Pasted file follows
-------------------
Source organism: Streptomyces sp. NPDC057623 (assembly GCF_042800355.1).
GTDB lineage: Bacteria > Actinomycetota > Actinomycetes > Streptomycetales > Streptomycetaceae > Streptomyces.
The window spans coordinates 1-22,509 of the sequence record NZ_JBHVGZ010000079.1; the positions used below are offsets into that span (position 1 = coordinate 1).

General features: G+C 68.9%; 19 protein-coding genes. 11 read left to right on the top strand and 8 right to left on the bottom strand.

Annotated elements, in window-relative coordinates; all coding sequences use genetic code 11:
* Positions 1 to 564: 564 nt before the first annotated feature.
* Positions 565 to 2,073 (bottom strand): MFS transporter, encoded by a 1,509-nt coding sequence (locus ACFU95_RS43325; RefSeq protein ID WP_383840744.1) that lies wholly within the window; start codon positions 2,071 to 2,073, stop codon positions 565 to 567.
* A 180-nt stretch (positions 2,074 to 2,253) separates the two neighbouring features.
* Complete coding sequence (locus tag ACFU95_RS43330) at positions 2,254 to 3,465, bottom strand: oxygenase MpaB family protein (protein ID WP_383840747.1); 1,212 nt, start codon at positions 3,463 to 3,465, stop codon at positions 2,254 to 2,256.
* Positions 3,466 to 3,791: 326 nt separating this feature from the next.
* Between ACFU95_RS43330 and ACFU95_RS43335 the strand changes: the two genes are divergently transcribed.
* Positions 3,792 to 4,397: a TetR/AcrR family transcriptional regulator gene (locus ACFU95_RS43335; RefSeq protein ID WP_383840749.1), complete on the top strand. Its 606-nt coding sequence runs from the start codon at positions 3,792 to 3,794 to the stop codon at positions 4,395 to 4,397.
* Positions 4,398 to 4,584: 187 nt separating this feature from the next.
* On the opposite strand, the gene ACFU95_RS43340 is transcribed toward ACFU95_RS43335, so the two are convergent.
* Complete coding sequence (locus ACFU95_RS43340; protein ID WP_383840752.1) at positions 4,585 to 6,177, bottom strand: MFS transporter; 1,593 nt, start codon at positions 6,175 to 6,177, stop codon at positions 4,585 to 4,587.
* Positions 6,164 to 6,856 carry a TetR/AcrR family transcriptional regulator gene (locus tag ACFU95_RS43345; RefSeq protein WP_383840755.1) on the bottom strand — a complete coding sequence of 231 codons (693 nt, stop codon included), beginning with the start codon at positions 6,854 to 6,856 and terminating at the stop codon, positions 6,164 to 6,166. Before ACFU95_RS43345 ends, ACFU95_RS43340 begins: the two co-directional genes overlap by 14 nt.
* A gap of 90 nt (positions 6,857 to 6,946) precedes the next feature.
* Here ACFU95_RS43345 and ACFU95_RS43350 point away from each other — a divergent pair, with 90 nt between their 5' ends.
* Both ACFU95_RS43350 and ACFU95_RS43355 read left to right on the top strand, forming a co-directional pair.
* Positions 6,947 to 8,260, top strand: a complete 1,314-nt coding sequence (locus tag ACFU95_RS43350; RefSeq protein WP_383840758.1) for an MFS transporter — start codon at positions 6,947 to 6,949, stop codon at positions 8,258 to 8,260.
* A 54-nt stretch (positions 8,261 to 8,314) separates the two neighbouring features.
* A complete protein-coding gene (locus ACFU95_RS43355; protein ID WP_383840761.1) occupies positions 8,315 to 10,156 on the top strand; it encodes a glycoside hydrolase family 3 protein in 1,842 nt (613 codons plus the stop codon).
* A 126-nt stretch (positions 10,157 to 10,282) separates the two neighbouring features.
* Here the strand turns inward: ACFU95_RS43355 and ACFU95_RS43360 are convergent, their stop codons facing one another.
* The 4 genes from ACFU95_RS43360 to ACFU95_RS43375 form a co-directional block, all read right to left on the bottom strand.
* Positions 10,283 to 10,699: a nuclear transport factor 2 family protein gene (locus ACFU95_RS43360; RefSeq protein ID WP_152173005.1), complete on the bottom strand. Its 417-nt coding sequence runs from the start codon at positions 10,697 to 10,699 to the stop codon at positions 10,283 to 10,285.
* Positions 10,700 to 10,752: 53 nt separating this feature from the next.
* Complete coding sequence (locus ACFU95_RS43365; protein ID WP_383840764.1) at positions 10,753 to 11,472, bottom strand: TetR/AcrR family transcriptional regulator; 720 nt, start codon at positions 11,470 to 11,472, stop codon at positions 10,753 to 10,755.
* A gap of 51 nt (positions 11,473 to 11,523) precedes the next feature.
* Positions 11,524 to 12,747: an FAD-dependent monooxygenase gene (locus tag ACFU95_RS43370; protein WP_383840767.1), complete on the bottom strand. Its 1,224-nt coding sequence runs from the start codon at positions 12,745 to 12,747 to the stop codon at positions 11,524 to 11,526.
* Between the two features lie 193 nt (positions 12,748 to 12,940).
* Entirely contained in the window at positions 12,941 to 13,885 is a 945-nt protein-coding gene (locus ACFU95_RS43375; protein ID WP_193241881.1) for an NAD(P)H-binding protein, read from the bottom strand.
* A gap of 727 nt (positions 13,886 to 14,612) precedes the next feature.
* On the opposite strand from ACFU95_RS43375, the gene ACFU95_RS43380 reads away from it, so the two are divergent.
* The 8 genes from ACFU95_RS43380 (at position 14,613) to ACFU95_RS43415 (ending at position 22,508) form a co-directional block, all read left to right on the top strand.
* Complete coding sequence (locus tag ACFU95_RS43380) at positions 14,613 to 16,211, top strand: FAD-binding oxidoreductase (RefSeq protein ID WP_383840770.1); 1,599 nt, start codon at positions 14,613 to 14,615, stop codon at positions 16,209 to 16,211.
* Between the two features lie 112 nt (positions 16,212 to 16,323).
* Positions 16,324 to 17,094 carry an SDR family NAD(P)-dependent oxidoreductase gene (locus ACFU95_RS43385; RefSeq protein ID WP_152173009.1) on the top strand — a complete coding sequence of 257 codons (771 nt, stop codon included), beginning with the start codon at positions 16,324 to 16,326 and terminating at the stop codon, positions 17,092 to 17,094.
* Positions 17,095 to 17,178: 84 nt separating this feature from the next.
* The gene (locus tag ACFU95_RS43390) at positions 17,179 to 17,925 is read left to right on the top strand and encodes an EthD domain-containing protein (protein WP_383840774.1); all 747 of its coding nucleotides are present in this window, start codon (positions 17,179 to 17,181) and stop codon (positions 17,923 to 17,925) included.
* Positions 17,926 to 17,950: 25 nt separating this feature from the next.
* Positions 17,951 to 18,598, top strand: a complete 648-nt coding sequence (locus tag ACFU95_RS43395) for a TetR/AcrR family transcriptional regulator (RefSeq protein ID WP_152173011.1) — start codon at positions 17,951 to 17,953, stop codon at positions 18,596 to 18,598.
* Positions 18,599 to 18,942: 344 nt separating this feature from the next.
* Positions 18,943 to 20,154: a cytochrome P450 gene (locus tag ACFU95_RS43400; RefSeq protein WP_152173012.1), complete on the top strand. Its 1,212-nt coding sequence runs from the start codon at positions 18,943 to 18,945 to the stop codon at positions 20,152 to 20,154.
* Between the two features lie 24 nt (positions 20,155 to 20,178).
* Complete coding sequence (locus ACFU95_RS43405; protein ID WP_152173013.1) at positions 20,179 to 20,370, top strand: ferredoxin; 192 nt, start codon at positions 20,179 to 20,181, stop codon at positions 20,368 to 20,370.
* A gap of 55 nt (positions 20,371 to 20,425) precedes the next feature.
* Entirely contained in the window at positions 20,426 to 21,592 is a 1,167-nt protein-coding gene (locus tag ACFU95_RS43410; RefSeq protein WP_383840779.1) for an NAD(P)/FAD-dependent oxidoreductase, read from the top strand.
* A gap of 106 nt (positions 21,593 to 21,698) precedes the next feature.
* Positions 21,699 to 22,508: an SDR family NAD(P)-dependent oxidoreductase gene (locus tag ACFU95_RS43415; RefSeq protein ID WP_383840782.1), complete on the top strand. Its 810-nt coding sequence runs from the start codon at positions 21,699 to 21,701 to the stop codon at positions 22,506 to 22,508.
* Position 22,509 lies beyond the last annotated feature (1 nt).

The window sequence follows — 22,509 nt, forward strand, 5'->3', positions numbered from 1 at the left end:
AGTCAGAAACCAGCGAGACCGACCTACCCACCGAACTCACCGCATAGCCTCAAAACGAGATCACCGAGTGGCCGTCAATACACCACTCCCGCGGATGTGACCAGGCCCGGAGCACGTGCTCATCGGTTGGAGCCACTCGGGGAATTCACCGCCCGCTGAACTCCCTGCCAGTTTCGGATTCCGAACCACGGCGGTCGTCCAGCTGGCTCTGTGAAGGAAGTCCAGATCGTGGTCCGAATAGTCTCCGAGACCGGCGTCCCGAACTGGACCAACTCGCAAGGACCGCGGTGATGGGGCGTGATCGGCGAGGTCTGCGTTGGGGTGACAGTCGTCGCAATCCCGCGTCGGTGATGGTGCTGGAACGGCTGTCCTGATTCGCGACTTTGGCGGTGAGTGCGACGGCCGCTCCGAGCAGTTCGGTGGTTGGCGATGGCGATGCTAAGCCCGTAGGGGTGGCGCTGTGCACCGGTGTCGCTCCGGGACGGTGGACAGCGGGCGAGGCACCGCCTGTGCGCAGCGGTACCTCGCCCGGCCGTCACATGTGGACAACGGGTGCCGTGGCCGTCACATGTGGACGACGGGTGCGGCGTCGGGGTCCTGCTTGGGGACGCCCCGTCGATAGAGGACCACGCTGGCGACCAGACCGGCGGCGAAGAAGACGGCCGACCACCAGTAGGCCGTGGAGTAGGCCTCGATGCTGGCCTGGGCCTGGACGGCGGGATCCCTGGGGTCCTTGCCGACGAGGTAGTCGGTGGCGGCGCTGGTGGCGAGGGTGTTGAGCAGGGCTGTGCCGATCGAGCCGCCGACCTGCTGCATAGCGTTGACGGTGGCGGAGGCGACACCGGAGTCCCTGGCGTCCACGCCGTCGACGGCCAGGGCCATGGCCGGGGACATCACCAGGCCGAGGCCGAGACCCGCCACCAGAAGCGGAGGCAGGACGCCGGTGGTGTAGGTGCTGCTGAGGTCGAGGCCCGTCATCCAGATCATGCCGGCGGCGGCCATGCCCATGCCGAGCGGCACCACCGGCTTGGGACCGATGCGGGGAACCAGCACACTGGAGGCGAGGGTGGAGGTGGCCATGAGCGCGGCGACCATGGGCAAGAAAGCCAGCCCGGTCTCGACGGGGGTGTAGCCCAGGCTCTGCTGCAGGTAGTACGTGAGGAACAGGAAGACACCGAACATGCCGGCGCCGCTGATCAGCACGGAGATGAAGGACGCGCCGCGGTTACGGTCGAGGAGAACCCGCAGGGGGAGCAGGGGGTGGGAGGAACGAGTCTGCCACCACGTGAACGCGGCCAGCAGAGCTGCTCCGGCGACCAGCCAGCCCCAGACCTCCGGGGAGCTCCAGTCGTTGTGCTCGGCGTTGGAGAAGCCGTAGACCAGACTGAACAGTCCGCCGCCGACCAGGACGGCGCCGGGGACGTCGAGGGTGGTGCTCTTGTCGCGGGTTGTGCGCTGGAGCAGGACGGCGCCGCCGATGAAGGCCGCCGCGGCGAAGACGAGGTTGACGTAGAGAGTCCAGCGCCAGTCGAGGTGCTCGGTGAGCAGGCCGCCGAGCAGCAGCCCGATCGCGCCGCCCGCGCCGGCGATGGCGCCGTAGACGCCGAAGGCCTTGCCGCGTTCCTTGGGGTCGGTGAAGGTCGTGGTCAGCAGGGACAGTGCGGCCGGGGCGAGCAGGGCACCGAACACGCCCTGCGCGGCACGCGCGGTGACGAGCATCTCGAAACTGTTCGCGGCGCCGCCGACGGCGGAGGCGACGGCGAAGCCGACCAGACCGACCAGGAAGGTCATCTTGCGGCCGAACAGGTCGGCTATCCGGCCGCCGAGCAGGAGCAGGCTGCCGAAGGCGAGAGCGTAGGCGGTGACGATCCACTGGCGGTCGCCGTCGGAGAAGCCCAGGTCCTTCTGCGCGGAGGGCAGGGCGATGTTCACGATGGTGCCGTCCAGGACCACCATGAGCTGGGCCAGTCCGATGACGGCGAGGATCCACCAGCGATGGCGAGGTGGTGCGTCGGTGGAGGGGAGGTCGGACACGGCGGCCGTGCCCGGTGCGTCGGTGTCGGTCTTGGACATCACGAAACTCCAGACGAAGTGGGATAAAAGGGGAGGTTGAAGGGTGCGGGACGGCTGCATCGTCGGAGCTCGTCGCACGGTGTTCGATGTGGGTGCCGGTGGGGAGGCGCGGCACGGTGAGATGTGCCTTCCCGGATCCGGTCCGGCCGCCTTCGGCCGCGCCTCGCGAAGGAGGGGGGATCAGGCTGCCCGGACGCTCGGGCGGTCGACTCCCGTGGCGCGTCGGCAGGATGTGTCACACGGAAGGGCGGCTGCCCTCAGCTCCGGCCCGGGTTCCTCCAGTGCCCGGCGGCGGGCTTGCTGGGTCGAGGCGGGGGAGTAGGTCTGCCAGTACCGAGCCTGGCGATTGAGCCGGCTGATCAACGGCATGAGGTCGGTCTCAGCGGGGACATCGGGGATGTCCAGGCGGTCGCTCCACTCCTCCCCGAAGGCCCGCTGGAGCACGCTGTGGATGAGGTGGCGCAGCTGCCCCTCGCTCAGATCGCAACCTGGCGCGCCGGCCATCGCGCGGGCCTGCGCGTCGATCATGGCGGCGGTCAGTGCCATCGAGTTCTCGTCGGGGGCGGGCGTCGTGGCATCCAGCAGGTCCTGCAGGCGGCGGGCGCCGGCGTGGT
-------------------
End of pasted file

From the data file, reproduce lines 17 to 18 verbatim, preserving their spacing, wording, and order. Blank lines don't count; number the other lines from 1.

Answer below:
* A gap of 90 nt (positions 6,857 to 6,946) precedes the next feature.
* Here ACFU95_RS43345 and ACFU95_RS43350 point away from each other — a divergent pair, with 90 nt between their 5' ends.